“Until you are broken, you don’t know what you’re made of. Being broken gives you the ability to build yourself all over again, but this time around build yourself stronger than ever. Therefore you will be unbreakable.” – Melissa MolomoWarning: This is going to be a long one…
Me. Oh boy – this is not my favorite topic. Not because I do not have love for myself, but I am a counselor for reason – I love talking about other people and their story. And to be frank, it is sometimes still painful to talk about my life and experiences. It reminds me of what I had to go through to become the strong, liberated, and empowered person that I am today. This post is one that I have thought A LOT about and been very hesitant to share it. I tend to be an over-thinker and as soon as I have decided something, I again doubt my decision and send myself back into the vicious over-thinking cycle. My story is not one that I share with everyone, it is raw and vulnerable. However, I share it because it has greatly inspired my desire to be a counselor and to support others in the muck and grime of life.
I LOVE people. I LOVE taking care of people. I LOVE supporting people. I grew up going on missions trips to serve others. This brings me joy that I cannot describe. AND what I love most is that I get to do this as my job.
My care taking began from a very young age. My serving of others started from a very young age. I have an older brother, 4 years older, who at a young age was diagnosed with a disease that runs in my family called MPSII (Hunter’s Syndrome). Growing up, this meant nothing to me, he was my brother. He was not the disease. I grew up defending him – people asked RUDE questions, out of their own naivety. People stared at him as if he was an alien. I did not understand why so many people did this, to me he didn’t look “different”. But something, that I realized from an early age, was that we as a society have categories for “normal/abnormal” looking people. If others stray from this “normal”, they are treated as if they are creatures from another planet. Okay, off my rant. This disease affected my brother’s physical development, so he was often shorter than people his age. Because of his height limitations, I often helped him with a lot of activities. I took pride in doing things for him, that he could not do – NOT BY HIS CHOICE. He often said to me, “one day I will be as tall as you”. He was my older brother, by 4 years. I cannot imagine the feelings that he had of not being able to develop in ways that I was. He was affected by this horrible disease and I was completely “normal”, unaffected. It was not fair to him. I was able to drive, get a job, and do everything that most kids were able to do at the appropriate age. He NEVER complained though, he was the most grateful and happy human being. He became my sidekick, which I hated at the time, but would give anything to have that back today. Writing this brings me to tears, as I have had to live the past 8 years without him by my side. My parents decided to home school us until I reached the high school age. So, I grew up spending every. single. day with him for 17 years, until the day that he was STRIPPED AWAY. To go from all to nothing was tough.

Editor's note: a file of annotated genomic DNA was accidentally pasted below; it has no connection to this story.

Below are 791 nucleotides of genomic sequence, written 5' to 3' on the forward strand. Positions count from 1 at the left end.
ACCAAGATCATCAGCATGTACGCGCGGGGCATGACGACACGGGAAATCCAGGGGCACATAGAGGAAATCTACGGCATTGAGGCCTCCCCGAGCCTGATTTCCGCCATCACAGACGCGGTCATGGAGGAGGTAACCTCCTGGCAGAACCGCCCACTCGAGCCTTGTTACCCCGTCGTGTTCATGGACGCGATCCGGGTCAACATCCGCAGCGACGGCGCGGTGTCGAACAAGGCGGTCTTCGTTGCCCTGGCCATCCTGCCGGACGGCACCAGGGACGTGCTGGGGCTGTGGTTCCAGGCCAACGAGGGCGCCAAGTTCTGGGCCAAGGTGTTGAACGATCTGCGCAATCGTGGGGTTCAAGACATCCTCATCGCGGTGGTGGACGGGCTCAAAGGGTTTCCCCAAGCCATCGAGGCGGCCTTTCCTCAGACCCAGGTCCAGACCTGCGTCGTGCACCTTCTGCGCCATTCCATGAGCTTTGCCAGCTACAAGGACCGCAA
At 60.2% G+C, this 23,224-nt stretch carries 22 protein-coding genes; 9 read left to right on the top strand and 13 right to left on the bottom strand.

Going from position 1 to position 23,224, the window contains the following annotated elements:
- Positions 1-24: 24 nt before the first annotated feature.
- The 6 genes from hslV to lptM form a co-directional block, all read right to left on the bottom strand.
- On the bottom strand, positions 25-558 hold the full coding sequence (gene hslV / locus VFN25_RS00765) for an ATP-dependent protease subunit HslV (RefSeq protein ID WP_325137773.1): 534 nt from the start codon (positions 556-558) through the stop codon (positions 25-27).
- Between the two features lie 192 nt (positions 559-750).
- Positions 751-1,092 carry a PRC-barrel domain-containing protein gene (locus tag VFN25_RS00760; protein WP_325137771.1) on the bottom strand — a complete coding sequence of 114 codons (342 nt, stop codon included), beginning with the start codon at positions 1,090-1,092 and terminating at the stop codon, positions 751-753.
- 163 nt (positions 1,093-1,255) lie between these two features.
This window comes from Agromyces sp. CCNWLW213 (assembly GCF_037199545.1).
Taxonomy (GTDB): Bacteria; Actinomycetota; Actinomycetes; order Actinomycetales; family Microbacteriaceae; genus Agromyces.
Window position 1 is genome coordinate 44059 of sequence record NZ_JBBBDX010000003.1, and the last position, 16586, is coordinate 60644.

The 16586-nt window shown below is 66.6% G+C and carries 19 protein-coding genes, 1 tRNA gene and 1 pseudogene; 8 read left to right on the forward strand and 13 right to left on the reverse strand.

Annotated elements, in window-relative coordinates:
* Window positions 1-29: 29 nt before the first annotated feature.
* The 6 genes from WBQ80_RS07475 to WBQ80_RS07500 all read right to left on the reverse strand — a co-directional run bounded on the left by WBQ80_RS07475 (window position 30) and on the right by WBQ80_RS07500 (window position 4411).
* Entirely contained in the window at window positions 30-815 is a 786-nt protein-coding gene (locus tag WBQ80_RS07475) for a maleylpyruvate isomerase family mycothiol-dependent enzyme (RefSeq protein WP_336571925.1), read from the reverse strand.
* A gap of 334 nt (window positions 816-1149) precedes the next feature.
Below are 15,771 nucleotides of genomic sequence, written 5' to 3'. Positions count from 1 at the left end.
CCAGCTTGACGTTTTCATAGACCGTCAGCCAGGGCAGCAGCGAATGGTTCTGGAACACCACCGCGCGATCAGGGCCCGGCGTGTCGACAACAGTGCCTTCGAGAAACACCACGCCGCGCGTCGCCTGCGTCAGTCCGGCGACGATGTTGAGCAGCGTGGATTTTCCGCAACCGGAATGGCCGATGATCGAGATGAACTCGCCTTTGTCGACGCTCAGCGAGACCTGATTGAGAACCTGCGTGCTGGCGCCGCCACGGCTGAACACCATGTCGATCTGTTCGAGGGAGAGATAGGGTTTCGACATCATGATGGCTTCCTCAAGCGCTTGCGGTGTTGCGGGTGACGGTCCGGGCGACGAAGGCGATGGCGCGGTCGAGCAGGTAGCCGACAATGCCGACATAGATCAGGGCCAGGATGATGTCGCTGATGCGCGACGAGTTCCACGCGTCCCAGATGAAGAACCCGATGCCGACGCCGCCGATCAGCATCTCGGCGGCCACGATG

Like I said, I was 17 when he died. He was healthy, had been on a new drug (from a study that he was in), that was supplying him the enzymes that his body would not create on its own, which sent his body into normal development. He loved it, he was getting taller, his joints were becoming less stiff (a side effect from the disease), and he did not have as much pain. There was no indication that we would lose him on that day. On December 13, 2007, my parents, Boyfriend (of 6 months at the time – he is my hero!), and I returned from my school choir concert to find him unconscious. My mom had talked to him just 10 minutes earlier and he was completely fine. It took 9 minutes for the ambulance to arrive. It was the worst and longest 9 minutes of my life. It was 9 minutes of trying to save him, bring him back to consciousness. We proceeded to the hospital, where we were quickly shuffled into a small room in the ER to wait. I have no idea how long we waited in that room praying…crying …having faith that he would make it. I was not in the room when the Dr. came in, I had to step out for a moment, but I knew the news that she revealed the moment I heard my moms wail. I will never forget that sound. The Dr. revealed to my parents that he didn’t make it. HOW DID HE NOT MAKE IT?! WHAT HAPPENED?! DID THEY TRY EVERYTHING TO SAVE HIM?! For the remaining week of planning his memorial service and living in the house that I had so many memories with him in – I about lost my mind. At one point I had a breakdown and could no longer be in that house. I took a walk and bawled my eyes out, crying out to God – “WHY!?”. There was nothing more that I could do. It was the closest to losing my mind that I have ever felt – I wanted to pull my hair out. The emotions were SO much to bear that I felt completely out of control. I then became an expert at not wanting to talk about him and not wanting to think about what had happened – it was TOO painful. But, my body had a different plan. I shipped off to college 6 months later and couldn’t sleep. Sleep brought nightmares, horrible nightmares. In every nightmare I was losing him all over again, just in different ways. I could never save him. So, I didn’t sleep. I did anything I could to distract myself so that I didn’t go to sleep. I stayed up all night to avoid the horrible reality. Lets just say, my first semester of college was not my strongest. I couldn’t go to class because I was so exhausted the next morning after being up all night. At some point though, the nightmares began to subside and I eventually just suppressed everything so much that I could move on. Or so I thought.